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I love the design of the tool it’s and it’s ease to adjust for a wide range of wire sizers. If you are using the same size wire there is no chance that accidentally cut the wire in the wrong size stripper hole when stripping. The best part is that your hand is holding the tool in the same direction as the stripper motion unlike standard wire strippers that your grip is perpendicular to the motion required to strip the wire. Knipex makes great tools and in the last month as purchased their pliers and plier wrenches and was not disappointed.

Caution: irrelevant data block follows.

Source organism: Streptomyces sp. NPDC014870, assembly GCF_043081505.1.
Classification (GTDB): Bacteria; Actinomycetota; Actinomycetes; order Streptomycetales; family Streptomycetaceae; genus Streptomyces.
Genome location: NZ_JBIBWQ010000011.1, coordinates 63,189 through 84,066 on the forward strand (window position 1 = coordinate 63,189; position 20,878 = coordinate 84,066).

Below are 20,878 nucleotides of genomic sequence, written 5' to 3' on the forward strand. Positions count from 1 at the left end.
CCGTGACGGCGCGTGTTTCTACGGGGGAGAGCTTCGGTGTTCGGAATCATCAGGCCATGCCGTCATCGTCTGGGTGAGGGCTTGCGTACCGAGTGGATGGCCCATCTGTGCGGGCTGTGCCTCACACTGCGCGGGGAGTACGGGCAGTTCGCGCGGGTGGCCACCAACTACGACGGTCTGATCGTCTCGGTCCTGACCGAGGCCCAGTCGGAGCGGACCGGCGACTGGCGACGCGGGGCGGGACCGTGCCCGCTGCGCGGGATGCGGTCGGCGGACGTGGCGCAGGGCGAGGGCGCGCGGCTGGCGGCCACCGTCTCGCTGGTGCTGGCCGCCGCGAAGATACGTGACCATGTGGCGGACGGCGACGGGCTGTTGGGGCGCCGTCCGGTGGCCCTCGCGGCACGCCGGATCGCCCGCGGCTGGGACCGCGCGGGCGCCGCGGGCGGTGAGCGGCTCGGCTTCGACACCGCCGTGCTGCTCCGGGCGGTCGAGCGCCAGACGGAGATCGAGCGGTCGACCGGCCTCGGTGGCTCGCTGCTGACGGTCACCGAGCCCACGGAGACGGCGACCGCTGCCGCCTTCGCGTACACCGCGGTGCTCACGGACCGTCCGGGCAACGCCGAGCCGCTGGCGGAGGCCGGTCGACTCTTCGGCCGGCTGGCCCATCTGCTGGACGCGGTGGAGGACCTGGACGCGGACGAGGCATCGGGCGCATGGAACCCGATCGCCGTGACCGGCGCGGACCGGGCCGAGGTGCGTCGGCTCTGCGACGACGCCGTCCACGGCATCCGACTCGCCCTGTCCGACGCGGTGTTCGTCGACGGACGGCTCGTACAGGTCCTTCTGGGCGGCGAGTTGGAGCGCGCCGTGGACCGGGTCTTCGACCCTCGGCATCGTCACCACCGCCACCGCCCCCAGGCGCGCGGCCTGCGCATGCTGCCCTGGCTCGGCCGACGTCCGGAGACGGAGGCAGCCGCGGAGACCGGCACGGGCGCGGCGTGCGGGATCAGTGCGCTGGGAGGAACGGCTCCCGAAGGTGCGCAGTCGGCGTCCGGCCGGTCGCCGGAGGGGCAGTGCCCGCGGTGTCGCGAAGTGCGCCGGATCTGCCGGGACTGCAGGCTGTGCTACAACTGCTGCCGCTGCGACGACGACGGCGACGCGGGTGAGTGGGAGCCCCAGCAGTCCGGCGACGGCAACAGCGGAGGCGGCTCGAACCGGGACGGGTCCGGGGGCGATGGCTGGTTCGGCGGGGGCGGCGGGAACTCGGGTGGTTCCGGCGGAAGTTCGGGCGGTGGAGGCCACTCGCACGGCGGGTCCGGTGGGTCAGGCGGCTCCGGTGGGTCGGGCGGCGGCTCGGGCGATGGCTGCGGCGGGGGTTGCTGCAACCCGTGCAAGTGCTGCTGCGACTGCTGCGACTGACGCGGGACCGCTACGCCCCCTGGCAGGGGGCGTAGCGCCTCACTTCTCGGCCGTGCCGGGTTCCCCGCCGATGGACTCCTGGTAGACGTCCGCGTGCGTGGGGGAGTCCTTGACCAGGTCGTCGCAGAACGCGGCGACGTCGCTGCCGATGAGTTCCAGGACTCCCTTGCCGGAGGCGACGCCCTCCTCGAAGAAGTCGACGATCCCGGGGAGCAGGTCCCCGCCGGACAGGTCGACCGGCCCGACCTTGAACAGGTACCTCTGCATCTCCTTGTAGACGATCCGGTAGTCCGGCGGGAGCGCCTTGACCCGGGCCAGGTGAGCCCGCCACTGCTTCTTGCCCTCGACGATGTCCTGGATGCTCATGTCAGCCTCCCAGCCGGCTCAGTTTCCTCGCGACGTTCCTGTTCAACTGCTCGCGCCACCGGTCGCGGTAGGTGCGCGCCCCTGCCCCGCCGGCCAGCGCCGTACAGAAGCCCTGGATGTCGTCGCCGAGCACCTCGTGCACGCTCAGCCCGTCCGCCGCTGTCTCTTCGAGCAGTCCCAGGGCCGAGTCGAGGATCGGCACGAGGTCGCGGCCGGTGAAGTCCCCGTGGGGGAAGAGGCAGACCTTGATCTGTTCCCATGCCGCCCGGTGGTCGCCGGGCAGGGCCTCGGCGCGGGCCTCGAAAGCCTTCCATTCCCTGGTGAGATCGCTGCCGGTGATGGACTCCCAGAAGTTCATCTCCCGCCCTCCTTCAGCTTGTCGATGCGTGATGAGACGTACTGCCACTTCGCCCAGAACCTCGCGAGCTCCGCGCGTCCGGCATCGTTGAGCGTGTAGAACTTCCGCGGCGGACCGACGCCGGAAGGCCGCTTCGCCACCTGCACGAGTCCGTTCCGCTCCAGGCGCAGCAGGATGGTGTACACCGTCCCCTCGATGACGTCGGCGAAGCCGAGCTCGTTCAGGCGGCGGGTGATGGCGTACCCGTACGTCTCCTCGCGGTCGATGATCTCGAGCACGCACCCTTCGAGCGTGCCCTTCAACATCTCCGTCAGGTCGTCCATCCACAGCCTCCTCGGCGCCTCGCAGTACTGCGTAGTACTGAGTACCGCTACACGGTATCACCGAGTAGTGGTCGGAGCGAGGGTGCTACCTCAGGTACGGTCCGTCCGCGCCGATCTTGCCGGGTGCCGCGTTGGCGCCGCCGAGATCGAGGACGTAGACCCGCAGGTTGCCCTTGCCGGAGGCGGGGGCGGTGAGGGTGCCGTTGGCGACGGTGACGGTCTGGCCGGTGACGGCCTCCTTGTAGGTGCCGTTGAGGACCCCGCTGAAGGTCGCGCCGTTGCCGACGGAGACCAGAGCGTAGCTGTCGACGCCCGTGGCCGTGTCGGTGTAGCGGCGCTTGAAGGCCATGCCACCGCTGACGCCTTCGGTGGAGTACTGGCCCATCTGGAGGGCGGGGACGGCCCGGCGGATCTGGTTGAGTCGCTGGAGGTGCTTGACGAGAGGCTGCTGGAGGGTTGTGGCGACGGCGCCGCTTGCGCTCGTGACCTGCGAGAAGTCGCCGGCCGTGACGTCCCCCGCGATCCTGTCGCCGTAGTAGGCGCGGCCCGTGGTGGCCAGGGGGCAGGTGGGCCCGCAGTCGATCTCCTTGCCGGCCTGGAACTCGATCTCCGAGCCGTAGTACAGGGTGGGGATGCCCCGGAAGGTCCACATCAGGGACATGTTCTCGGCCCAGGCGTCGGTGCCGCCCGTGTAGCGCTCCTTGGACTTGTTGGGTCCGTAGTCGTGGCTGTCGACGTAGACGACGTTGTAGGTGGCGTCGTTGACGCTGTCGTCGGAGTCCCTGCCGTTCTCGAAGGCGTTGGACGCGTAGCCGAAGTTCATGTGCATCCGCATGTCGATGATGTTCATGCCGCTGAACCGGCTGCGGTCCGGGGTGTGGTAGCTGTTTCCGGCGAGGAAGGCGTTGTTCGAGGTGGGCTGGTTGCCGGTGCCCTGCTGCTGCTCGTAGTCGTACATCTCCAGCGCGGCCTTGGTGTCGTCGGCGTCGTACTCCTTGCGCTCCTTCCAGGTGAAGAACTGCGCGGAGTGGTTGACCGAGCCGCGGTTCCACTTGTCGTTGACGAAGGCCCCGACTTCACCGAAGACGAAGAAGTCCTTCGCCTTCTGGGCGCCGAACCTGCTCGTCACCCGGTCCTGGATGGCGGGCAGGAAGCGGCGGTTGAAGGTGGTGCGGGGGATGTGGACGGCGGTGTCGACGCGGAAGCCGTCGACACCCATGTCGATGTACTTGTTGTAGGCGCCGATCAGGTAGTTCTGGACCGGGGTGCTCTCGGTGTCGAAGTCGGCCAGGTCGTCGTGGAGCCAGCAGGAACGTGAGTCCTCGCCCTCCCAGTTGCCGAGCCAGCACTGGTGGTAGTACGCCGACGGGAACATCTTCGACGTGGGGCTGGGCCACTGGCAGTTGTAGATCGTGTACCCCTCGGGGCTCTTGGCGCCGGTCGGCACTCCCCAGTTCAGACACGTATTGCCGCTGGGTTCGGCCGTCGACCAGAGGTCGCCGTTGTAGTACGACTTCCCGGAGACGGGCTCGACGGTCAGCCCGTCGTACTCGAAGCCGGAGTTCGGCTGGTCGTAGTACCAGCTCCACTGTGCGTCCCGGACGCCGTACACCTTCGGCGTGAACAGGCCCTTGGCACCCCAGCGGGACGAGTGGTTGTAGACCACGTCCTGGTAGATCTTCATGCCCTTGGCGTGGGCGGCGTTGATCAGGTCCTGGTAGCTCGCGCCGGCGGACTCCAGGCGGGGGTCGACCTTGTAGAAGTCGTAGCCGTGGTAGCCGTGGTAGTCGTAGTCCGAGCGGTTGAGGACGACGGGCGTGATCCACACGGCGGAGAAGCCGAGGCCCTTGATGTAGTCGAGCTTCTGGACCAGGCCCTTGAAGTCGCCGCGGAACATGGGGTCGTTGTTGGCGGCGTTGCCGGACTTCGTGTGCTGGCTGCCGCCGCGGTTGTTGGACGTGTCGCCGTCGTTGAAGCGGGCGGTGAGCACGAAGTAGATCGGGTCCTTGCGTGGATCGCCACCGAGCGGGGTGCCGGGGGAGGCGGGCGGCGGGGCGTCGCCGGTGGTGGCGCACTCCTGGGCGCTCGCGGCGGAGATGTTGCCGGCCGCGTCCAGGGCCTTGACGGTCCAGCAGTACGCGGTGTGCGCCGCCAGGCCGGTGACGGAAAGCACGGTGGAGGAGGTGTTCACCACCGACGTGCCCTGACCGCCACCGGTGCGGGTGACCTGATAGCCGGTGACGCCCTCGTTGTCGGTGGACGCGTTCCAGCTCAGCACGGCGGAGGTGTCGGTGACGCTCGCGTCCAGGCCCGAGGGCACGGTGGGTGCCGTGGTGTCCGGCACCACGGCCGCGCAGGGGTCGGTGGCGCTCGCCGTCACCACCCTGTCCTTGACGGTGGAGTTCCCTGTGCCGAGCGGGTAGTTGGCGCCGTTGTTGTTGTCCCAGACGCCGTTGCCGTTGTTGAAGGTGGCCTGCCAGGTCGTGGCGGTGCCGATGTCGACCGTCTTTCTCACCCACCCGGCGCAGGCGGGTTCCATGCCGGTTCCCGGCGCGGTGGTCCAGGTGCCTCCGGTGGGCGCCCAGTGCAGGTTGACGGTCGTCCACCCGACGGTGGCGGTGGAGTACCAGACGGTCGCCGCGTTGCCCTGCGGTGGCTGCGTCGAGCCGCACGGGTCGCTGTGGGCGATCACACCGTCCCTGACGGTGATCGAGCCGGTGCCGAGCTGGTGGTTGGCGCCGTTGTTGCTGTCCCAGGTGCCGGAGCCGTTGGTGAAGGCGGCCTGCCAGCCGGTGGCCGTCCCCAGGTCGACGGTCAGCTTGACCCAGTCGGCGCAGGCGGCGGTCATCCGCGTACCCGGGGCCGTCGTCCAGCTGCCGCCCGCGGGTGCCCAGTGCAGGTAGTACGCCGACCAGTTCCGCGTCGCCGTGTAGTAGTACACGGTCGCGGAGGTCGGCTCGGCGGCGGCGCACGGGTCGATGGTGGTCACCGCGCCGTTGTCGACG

These are great for larger diameter (single core) wire. You are more likely to cut individual copper strands of wire with this tool and it is better if you use automatic strippers (which work a lot quicker and are far easier to use on small gauge wire). I find they work best by holding the pliers fixed and acutally twisting the wire 360 degrees in the jaws. If you don't wish to sever the copper wiring by piercing the plastic sheathing too deeply, then it best to incrementally adjust the jaw opening until you reach the desired depth or use a small test piece to set the opening first. Then you can indeed use a twisting motion of the pliers to remove the jacket. It does take some practice and it is finicky and not very precise, but it still works as intended; with a little attention and care.